The panel debate heated up when Trevor Burrus, research fellow at the Cato Institute, said institutions that employ affirmative action plans generally accept candidates who may not be prepared for college. Many in the audience, which included several Harvard alumni, grumbled, and the other panel members disagreed.
“No institution wants to admit students who cannot keep up in their classes,” said Greg Grauman, director of admissions at American University. He said the admissions process is mostly about test scores and grades, but merit and a holistic review process—including race, socioeconomic status, and extracurricular activities—are important too. Shirley Wilcher, executive director of the American Association for Affirmative Action, also added that the most selective schools report the lowest minority dropout rates.
Wilcher said that while African Americans are still a minority in many classrooms and boardrooms, they should be steadfast in their pursuit of success. “Hope that the next generation will have more company and (will be able to) achieve the goals that we are working for,” she told him. She punctuated this point, to laughs from the audience, with a quote from Colin Powell: “Get your opportunity and then hire a psychologist if you have a problem.”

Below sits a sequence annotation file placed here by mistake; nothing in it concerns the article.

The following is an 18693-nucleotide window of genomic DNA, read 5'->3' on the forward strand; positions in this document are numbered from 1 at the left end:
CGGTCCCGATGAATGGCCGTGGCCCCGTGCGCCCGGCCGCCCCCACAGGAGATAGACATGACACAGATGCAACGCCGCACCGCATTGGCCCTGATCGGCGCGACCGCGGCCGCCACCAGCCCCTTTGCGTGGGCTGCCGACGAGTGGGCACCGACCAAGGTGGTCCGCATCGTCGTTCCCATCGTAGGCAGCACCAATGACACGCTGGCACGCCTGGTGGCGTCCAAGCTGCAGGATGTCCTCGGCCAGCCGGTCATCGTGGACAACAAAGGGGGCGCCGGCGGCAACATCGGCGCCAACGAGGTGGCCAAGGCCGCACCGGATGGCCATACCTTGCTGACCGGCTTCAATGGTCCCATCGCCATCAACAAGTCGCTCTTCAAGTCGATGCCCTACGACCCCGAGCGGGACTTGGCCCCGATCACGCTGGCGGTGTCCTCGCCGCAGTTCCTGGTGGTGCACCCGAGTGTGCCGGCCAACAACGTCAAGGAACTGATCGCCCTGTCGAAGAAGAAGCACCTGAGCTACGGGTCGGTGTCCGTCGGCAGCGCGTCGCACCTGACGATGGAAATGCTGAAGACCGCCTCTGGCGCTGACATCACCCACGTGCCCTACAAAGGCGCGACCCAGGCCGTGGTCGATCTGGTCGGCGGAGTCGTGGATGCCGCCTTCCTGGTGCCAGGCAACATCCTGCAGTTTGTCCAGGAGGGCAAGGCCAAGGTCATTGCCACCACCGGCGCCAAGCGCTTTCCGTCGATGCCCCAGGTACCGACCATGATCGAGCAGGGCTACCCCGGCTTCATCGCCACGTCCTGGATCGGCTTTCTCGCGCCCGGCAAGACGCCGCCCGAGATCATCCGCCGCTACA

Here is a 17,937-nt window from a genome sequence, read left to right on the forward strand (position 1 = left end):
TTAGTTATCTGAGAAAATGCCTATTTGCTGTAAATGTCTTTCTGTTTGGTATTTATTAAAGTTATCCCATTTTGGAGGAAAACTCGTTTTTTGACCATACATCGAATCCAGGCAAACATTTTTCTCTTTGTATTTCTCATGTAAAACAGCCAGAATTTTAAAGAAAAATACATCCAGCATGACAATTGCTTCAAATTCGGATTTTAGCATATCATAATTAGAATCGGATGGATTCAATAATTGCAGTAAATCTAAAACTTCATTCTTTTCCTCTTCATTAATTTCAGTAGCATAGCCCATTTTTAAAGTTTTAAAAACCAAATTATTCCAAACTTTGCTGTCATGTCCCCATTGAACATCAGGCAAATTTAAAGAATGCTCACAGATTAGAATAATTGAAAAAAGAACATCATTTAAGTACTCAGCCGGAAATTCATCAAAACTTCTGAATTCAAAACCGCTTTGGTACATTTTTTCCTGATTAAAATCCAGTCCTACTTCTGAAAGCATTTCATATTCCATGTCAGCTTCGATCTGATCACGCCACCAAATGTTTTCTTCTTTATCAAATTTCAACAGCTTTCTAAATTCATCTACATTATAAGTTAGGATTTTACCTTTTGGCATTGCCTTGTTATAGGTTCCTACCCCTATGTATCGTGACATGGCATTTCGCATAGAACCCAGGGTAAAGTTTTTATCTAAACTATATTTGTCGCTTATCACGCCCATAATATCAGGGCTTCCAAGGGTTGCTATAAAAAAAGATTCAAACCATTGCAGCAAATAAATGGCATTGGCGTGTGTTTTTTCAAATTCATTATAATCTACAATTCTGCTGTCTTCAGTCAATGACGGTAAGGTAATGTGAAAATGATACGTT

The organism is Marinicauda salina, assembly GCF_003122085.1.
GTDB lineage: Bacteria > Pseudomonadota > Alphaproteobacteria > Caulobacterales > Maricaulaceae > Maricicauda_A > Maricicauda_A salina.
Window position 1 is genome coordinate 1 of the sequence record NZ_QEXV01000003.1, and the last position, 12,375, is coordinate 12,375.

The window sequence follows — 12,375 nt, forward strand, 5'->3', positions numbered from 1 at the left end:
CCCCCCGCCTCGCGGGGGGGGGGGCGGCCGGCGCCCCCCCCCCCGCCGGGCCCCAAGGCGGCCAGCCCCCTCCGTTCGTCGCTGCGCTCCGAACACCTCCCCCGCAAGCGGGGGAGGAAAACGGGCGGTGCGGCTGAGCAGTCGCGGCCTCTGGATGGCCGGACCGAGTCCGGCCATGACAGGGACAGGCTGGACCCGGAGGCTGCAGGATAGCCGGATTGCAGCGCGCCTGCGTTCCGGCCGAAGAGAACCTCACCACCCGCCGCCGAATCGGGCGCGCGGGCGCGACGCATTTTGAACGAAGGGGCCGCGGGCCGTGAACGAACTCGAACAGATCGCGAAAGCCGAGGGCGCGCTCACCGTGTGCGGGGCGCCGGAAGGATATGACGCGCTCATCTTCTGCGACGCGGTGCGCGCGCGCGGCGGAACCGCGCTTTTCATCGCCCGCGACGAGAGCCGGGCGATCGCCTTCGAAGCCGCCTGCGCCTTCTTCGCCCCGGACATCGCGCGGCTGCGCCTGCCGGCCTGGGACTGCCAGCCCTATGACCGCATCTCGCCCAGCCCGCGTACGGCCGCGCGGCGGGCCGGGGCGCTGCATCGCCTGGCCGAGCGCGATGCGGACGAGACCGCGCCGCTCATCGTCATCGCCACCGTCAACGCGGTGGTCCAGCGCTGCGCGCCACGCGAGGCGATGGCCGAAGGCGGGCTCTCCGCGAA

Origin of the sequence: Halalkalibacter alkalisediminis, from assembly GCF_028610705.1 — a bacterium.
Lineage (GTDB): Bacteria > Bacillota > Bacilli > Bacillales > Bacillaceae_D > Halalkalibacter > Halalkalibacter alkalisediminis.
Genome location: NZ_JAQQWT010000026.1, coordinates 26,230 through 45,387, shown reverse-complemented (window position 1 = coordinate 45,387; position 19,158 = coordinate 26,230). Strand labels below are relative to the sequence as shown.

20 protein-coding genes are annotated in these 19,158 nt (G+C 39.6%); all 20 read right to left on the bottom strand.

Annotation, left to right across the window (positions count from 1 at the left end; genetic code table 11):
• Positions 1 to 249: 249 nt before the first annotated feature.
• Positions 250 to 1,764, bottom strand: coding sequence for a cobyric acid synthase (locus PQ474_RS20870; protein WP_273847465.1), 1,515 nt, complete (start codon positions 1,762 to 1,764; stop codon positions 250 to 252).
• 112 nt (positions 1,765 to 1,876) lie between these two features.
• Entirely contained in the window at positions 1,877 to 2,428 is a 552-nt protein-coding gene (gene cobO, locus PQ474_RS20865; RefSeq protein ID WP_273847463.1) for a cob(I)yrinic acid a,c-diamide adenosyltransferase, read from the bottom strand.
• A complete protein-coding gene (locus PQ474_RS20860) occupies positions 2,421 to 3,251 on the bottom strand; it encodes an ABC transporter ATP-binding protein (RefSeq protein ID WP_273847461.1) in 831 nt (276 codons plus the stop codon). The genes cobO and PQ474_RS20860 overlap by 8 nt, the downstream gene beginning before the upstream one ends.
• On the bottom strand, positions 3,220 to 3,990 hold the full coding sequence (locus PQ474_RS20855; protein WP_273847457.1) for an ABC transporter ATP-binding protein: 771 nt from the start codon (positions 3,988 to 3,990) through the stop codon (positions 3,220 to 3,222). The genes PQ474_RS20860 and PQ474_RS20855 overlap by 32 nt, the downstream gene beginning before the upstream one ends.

The Fisher case began in 2008, when Abigail Fisher applied to the University of Texas at Austin and was denied acceptance. The university accepts all students in the top 10 percent of each Texas high school’s graduating class, and then uses a holistic review process to admit applicants who fall outside of that 10 percent. Fisher, denied under the holistic review process which includes race as one of many factors, filed suit claiming that the university violated her rights by treating her differently because she was white.
The panel members agreed that the Supreme Court decision on this case would likely be complicated. Grauman mentioned that even if use of race as a factor is outlawed, schools would find ways to work around this by using socioeconomic status instead or recruiting more heavily at particular high schools. It is important for colleges to consider diversity somehow in admissions, he explained, to ensure that students “see themselves in the community.” Wilcher believes that it will be far too controversial to completely get rid of race as a consideration in admissions.
A final decision by the Supreme Court is expected in June.
Meredith Rosenberg, guest blogger, is a teacher at a charter school in Washington D.C. She can be reached at mrosenberg75(at)gmail(dot)com.